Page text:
So my Dad asked me yesterday, "Are the Colts that bad, or are the Bears that good." That's a good question, because it was only one game. Invariably, with questions like this, the answer is almost always in the middle. I believe it is here as well.
On Friday, I wondered aloud whether or not the Bears even had a chance ... and I'm a die-hard fan. I did say there were five things the Bears could do to win, and they needed to do at least a few of them. Well, they most certainly controlled the football on offense, dominated the Colts offensive line with stellar defensive play, and won the turnover battle. While Manning didn't leave the game with an injury, the Colts offense was never really in sync. Some observations:
- The Bears defense apparently flipped the proverbial switch from the preseason futility just in time. Remember, Dusty Dvoracek and Mike Brown were lost for the season last year after the opener, and Nathan Vasher missed twelve games. Tommie Harris, Brian Urlacher, and Charles Tillman also played all season hurt. It's true the Colts didn't look like an elite offensive team at all Sunday night, but the Bears had something to do with that. Add in the fact that they apparently have a chip on their shoulder, and I think the prospects of returning to '05-'06 form on defense are certainly present.
- Kyle Orton was the correct choice as a starter. I couldn't have been more wrong when I complained about the choice a few weeks ago. He made big throws when needed, and never put the defense in bad situations as was routine for the Rex Grossman era.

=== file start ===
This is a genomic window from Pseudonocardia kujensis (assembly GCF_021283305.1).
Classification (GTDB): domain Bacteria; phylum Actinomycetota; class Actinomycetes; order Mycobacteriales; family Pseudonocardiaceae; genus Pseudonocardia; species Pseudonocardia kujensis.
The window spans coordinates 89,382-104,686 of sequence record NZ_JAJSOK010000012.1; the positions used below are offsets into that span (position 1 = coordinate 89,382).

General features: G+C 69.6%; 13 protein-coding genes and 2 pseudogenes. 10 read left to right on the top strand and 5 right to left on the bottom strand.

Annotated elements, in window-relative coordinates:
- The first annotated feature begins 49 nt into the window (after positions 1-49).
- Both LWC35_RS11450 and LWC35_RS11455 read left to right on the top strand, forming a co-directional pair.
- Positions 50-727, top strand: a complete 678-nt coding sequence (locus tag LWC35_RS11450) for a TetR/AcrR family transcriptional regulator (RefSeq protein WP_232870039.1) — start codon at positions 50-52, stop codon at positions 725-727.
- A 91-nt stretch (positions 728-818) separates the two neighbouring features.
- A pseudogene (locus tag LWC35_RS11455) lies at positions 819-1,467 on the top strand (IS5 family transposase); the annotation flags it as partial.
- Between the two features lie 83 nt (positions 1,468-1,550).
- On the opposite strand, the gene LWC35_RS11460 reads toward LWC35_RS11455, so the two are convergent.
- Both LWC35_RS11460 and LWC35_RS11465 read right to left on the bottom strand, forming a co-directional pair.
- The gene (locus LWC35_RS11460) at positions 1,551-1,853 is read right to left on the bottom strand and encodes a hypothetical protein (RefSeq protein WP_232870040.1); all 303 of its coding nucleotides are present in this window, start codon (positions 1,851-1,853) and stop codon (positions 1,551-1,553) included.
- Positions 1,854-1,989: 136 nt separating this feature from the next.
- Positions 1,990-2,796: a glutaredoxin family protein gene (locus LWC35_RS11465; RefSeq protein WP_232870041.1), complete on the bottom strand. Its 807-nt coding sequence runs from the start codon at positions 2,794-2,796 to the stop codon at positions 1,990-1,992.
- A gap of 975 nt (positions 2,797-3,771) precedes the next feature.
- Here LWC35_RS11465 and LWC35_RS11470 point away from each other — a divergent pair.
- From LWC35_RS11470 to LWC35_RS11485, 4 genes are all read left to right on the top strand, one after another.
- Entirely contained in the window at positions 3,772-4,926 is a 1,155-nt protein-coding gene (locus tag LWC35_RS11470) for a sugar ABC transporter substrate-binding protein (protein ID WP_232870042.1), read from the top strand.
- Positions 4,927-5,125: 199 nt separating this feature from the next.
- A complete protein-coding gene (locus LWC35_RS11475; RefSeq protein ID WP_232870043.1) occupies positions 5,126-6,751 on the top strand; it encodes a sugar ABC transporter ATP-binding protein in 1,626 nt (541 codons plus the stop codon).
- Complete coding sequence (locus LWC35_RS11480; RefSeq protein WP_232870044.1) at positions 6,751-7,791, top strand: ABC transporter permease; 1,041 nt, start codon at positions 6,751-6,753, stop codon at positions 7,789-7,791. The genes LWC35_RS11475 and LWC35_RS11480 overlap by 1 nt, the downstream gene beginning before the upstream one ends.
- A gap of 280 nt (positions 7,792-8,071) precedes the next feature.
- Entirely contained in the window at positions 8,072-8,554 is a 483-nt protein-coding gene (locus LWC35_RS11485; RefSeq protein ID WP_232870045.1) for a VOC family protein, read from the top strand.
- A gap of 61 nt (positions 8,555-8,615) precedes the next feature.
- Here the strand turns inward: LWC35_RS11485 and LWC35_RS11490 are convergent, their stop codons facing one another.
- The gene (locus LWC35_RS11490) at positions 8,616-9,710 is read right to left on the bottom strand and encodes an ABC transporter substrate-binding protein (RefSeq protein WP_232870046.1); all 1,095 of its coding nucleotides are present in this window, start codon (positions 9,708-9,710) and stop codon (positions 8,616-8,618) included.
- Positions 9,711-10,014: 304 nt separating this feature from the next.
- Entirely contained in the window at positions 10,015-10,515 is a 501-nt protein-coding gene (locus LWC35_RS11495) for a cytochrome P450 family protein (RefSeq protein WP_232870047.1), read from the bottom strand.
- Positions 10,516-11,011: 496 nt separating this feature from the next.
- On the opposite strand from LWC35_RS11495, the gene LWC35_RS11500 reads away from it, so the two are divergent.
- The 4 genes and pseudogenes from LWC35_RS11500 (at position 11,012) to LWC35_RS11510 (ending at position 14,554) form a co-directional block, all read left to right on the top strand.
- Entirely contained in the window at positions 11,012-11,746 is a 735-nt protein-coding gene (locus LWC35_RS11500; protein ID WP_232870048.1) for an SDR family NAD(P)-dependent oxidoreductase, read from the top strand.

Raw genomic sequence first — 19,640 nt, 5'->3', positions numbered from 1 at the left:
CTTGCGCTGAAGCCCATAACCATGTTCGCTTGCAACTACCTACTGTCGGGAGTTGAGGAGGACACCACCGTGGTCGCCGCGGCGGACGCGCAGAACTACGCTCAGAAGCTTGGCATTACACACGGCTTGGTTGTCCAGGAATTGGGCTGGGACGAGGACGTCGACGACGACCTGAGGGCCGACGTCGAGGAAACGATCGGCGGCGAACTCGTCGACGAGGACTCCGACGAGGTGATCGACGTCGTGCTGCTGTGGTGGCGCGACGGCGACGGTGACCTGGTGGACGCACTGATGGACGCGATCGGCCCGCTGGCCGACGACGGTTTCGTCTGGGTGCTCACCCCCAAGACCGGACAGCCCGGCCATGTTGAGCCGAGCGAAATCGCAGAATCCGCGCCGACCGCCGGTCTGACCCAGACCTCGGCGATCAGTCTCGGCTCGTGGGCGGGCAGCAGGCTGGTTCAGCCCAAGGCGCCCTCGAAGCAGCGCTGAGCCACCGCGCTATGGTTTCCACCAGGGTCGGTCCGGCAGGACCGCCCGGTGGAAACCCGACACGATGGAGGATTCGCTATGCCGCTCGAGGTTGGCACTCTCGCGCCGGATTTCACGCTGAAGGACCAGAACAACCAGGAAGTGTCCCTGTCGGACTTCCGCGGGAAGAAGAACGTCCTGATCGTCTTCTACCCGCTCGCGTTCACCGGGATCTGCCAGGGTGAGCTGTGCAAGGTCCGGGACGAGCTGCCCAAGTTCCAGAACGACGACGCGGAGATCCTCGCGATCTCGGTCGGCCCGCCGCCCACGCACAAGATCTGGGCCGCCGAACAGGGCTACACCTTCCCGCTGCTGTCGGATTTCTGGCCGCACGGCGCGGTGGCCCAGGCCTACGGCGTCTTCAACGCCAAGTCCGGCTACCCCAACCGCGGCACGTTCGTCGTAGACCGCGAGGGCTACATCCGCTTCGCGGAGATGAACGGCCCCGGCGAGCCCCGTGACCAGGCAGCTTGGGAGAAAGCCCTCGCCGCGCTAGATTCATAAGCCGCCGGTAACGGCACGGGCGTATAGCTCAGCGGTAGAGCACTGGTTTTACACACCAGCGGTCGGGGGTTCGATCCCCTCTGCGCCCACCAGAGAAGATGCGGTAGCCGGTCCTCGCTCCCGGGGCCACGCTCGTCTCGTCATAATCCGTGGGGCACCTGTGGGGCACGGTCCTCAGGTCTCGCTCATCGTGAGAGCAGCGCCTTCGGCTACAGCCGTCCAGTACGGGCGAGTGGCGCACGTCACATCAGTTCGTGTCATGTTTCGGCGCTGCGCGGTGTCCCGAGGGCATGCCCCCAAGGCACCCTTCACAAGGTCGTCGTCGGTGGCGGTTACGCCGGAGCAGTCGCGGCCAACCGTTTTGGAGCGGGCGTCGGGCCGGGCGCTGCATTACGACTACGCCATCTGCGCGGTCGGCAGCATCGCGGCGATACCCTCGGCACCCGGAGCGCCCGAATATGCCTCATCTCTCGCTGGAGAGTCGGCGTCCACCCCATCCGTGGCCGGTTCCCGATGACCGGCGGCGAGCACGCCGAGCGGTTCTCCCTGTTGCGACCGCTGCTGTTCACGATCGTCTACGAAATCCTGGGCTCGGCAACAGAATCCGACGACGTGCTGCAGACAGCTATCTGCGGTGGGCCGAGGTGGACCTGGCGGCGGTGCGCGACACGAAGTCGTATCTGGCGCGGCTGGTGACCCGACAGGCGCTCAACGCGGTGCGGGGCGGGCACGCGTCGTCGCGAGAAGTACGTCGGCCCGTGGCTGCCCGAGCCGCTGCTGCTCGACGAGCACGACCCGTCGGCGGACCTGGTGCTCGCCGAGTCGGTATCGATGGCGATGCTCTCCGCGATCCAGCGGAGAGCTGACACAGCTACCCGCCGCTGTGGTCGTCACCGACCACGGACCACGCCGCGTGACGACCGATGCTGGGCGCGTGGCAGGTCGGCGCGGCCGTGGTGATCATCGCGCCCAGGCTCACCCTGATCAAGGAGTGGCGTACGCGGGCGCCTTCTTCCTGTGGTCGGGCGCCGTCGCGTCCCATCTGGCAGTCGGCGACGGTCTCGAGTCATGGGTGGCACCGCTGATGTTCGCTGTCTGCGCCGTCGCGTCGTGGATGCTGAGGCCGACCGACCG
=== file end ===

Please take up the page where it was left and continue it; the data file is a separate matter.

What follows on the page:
- Matt Forte is the real deal. No two ways about it.
- The middle of the Colts offensive line has to be better than that. Dvoracek, Harris, and rookie Marcus Harrison were in Peyton's grill all night within about two seconds. You can't get any sort of offensive continuity when things are disrupted from the middle like that. They either need to hope the inexperienced guys grow up really fast, or find some unsigned veteran to plug in until Jeff Saturday can return.
- While I understand that it was a nice playcall by Ron Turner, allowing a 50 yard draw for a TD on 3rd and six is pretty terrible for the Colts' defense. Orton isn't a prolific downfield passer, so I'm surprised there wasn't one guy assigned to Forte on the play -- in case he went to the flats or the Bears set up a screen for him.
- Let's keep in mind that Manning missed the whole preseason, and he's not used to that. He'll get better as the season moves on. As he goes, so does the offense. It's funny that we're talking about this when a guy threw for 257 yards on 30-49 passing. The issue, though, is that you're looking at barely six yards per completion. That's likely due to rust and the ferocious pass rush they faced all night.
- The Colts need to find more ways to get Joseph Addai out into the open if the middle of the line is going to get dominated like that. He was taken out of this game even before he left with injury. That is unacceptable.
As I said, the answer is somewhere in the middle ... the Colts aren't that bad, and the Bears aren't that good.
Matter of fact, I'll bet both finish in the ten win range, which is a disappointment for one and a triumph for the other.
Just like Sunday night. Who woulda thought?
Here's a video of the Colts' offensive introductions I took:
And here's one of some fireworks and a military helicopter fly-over: